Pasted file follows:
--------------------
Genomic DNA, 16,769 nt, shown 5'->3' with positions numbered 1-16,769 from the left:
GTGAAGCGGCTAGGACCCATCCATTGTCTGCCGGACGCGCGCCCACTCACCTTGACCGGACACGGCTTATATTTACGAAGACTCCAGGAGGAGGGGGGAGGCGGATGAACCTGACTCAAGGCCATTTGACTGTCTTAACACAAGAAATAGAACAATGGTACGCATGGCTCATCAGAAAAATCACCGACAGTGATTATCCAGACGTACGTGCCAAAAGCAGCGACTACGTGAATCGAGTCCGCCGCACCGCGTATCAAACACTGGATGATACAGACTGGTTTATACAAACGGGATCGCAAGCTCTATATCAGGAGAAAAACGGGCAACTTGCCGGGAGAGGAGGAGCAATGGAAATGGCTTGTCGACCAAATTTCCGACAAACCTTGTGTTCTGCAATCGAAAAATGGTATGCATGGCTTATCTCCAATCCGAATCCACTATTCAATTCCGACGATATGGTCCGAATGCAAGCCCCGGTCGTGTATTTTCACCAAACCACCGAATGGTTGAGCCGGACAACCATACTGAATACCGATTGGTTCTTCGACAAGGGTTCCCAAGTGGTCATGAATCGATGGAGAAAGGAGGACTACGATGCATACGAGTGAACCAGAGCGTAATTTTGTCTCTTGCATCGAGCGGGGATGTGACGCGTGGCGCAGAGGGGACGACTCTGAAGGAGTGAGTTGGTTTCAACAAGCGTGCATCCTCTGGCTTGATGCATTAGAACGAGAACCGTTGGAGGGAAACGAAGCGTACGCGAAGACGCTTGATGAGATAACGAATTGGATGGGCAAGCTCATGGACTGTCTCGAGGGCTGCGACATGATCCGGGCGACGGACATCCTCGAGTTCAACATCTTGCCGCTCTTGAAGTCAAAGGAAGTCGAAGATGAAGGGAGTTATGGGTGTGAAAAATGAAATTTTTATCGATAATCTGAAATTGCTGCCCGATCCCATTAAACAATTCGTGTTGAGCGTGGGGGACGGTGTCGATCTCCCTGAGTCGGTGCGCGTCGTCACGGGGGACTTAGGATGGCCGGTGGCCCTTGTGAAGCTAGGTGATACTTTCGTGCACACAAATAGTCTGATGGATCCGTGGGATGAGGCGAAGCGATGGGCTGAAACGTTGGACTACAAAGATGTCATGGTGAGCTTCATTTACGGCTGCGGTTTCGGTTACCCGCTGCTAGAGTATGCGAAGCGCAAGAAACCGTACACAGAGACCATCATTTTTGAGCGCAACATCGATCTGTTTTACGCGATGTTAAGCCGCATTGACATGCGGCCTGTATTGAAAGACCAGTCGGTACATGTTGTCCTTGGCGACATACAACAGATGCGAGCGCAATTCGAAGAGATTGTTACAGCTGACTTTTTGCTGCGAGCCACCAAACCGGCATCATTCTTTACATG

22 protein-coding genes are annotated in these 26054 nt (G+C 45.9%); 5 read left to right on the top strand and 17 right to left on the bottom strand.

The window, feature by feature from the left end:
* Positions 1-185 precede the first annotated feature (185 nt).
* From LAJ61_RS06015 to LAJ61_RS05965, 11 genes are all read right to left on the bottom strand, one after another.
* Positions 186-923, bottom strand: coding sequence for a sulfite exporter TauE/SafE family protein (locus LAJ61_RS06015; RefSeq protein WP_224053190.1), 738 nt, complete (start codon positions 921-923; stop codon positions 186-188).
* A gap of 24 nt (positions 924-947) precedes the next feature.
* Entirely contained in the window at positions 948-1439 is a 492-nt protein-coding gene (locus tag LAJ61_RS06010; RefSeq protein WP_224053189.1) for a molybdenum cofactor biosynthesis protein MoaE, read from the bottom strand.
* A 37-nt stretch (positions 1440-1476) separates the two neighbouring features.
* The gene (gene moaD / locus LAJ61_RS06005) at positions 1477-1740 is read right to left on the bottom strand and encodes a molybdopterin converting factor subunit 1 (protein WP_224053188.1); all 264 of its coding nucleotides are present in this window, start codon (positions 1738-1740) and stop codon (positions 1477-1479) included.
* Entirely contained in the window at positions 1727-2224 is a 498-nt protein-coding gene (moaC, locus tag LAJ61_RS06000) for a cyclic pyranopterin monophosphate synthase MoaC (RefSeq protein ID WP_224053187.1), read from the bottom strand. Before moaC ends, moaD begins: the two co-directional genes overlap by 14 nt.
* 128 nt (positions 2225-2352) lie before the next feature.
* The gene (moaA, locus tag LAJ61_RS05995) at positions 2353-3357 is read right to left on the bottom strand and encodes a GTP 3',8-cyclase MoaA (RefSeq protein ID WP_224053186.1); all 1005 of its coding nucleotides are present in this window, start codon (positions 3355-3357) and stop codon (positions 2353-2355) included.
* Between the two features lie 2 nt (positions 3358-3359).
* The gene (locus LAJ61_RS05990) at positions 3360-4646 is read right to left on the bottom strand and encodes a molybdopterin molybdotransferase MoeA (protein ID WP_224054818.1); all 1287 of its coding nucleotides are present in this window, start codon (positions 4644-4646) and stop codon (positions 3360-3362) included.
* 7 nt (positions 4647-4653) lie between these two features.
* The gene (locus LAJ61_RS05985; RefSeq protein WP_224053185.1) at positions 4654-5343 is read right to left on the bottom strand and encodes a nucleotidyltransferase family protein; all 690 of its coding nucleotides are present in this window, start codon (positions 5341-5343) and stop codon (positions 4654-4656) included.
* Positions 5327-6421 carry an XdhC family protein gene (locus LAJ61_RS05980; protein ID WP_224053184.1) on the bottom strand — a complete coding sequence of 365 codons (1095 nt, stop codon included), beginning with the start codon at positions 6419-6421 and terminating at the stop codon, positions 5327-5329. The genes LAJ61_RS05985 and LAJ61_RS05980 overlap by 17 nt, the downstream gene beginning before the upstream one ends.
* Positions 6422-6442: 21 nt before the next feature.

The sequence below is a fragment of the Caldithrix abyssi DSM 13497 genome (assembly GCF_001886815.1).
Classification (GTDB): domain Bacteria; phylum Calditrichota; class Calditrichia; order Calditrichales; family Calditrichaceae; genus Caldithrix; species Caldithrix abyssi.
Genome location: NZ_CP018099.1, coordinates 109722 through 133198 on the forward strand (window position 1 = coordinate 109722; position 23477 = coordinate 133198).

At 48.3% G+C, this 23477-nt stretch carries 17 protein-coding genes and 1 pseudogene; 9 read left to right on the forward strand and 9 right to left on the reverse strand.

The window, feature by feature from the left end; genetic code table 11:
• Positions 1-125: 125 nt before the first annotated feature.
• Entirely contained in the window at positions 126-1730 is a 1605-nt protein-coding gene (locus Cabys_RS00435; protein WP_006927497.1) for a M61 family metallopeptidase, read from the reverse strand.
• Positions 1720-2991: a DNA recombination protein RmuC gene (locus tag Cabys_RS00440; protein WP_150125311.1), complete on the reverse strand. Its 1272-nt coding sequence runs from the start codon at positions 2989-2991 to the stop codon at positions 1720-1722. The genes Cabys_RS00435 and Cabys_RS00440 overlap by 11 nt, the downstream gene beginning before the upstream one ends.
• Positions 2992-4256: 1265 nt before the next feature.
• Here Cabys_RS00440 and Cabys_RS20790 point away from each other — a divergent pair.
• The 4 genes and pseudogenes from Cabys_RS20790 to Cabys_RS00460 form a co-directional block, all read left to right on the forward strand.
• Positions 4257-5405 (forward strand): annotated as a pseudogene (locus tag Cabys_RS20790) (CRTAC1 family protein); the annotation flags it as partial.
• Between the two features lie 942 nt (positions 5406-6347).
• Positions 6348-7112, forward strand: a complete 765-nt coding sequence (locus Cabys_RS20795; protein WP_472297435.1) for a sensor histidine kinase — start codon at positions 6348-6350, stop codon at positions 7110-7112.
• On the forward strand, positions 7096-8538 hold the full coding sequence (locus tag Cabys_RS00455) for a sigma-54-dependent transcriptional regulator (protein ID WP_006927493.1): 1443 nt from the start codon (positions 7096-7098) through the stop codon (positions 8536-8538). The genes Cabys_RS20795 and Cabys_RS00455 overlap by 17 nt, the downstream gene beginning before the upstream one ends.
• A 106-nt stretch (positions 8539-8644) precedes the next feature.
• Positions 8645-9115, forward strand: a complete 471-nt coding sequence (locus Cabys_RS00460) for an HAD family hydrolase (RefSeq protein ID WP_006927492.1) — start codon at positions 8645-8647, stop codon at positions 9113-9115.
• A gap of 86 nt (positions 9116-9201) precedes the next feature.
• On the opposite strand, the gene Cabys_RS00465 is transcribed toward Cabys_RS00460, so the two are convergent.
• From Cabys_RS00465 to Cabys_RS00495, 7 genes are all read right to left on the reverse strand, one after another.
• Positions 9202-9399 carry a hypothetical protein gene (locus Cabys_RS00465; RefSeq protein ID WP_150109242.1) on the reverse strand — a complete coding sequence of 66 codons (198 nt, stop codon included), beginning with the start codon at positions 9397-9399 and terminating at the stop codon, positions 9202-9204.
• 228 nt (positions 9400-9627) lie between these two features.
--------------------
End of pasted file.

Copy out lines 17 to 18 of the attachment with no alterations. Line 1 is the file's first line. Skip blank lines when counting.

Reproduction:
* 7 nt (positions 4647-4653) lie between these two features.
* The gene (locus LAJ61_RS05985; RefSeq protein WP_224053185.1) at positions 4654-5343 is read right to left on the bottom strand and encodes a nucleotidyltransferase family protein; all 690 of its coding nucleotides are present in this window, start codon (positions 5341-5343) and stop codon (positions 4654-4656) included.